Chess Tactics Puzzle – Can You Find The Solution?

Earlier today I went on to do some chess tactics training. The 3rd chess tactics puzzle I faced was the one in the diagram below. See if you can find the solution:

White to play and win

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Read down for the solution.

To my amazement, the majority of people trying to solve this chess puzzle gave a wrong solution. I could see on the statistics of this chess tactics puzzle that many people tried a move like Ne5? Don’t guess solutions to chess puzzles. Try to solve the puzzle and if you can’t solve it – then give up and look at the answer.

In my article about some typical training mistakes, I explained why you shouldn’t guess the solutions to tactical puzzles – you can read the article by clicking this link

The simple solution to this chess tactics puzzle

The move is the simple Nxb2. If you saw this straight-forward capture quickly then you should be congratulated for following the logical process of first finding all the simple captures and evaluating them properly.

If you found the answer – how long did it take you to find it? And if you found the correct move, how long did it take before you trusted that your move is correct? Did you for a moment also believe this is too easy and then started looking for something more complicated?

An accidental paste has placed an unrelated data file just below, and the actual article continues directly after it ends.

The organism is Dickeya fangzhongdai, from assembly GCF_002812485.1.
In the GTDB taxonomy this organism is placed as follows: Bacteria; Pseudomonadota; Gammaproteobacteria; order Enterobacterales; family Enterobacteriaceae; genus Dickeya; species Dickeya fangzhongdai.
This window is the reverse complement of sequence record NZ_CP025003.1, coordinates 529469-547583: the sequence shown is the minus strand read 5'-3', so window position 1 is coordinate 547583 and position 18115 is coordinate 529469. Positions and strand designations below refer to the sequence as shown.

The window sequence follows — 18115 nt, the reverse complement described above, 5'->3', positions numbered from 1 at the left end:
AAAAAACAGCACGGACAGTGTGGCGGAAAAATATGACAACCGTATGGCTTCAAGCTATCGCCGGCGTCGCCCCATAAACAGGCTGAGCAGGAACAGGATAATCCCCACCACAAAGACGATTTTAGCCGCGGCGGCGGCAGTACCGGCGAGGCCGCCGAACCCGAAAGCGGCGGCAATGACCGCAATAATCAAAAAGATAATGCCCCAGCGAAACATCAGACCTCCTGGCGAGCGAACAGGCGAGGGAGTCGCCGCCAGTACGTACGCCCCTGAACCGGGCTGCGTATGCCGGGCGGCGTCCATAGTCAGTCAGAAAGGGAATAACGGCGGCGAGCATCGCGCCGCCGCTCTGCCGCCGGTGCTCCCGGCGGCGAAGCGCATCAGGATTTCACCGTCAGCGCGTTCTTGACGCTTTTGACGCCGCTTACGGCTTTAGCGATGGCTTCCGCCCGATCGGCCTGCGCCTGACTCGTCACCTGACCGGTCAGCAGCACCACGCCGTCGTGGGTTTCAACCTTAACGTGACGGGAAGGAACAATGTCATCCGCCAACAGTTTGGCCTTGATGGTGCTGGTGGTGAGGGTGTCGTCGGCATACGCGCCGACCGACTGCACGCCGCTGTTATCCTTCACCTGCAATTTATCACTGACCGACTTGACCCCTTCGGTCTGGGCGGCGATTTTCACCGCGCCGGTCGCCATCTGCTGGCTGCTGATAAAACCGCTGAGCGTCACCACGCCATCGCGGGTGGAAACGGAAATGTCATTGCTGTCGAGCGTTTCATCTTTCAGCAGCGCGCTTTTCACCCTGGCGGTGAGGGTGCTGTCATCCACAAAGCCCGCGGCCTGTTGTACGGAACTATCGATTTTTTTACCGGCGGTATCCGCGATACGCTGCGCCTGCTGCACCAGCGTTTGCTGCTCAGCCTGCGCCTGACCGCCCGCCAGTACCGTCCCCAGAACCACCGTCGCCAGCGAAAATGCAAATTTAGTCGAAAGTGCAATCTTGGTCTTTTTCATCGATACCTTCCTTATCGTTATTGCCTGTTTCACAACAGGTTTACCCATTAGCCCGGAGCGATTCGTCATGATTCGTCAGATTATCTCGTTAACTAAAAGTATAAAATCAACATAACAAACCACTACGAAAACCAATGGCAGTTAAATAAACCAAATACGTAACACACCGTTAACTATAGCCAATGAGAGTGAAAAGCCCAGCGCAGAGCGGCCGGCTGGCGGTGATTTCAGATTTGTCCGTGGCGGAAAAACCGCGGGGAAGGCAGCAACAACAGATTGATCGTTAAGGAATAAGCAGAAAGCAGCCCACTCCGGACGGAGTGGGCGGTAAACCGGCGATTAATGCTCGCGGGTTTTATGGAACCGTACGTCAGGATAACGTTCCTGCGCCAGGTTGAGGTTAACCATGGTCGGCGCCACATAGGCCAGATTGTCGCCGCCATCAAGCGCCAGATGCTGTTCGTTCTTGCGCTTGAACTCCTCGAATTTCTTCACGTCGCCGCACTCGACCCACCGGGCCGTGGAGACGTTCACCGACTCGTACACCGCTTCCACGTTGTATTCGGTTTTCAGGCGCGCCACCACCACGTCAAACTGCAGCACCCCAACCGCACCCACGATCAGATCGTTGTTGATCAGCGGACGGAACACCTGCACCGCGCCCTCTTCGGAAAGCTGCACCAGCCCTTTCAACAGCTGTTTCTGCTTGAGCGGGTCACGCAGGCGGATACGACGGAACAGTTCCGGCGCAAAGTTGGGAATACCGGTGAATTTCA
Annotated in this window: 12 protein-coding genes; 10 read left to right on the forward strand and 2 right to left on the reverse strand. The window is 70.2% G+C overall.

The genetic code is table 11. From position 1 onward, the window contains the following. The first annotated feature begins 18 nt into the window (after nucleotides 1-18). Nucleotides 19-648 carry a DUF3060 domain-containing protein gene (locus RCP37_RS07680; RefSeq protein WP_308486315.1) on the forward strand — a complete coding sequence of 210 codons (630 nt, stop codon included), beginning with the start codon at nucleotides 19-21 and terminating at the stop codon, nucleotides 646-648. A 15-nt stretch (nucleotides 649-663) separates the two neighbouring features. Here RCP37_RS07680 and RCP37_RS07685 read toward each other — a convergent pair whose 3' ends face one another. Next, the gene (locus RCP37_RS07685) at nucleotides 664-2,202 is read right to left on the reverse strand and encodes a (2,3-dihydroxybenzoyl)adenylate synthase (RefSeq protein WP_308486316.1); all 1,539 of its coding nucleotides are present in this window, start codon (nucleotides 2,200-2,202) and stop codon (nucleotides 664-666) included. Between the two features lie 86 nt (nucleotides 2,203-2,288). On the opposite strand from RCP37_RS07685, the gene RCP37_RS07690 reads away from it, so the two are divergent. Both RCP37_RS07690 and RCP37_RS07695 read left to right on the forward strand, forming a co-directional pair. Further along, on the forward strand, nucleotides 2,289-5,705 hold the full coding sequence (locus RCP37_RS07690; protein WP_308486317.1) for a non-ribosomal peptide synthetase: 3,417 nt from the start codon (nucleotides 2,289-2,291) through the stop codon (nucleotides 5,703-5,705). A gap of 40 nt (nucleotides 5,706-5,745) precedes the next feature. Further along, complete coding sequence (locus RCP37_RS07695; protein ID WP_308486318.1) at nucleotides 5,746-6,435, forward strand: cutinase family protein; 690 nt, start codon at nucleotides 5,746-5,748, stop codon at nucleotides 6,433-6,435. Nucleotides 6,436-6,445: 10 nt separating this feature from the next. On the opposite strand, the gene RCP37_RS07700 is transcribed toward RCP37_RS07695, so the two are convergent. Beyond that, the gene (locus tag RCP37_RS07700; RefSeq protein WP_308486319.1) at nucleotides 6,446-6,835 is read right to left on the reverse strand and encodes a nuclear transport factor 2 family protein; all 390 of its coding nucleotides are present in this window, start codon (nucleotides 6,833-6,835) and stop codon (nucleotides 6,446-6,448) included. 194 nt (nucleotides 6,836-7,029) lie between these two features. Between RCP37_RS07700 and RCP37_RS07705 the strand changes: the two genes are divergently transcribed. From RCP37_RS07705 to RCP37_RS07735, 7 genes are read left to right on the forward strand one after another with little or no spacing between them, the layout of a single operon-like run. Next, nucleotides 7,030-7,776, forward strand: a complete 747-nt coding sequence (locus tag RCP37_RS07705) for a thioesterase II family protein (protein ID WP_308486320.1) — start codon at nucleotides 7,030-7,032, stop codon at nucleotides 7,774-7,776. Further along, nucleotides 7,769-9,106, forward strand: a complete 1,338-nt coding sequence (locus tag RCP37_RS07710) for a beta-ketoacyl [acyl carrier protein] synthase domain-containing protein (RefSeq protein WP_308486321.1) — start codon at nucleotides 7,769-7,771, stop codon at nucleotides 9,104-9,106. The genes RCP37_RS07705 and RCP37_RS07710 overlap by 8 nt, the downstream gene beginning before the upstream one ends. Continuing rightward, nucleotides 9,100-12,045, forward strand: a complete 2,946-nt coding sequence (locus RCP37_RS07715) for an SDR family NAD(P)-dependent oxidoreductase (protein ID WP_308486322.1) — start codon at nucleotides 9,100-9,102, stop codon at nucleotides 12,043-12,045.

I find it fascinating how we humans can sometimes be so confident about a complicated combination and then we still feel unsure about a move as simple as Nxb2! However, in a real game you would probably find this move easily.

The fact that this chess tactics puzzle is presented as a problem can subconsciously make us think that the solution is probably not very easy. I would be interested to hear the opinion of other players as to why this sometime happens. Feel free to tell us in the comments.

Edited note:

I should add some advice to this article. How do one go about to avoid such oversights?

When you are about to do a chess tactics puzzle, first get some general information from the position – ie. find all the threats, checks and captures (the basic interaction between all the pieces). Do a quick material comparison to realise whether there is a material imbalance between the 2 sides.

Important advice on solving chess tactics puzzles:

Find all the forcing candidate moves before you start calculating anything!

A forcing candidate move is a move that forces a certain response. Such moves include 1) all the moves that check the enemy king, 2) all the moves that capture something and 3) all the moves that threaten something.

Finding all the candidate moves is a very important step and it is something you should do not only when solving puzzles but also in a real game. If you follow this approach it will help your calculation skills to improve quite dramatically. This is the correct approach to training tactics and will help you improve the thinking process which you should follow in your games too.


  1. Michael Chollet says: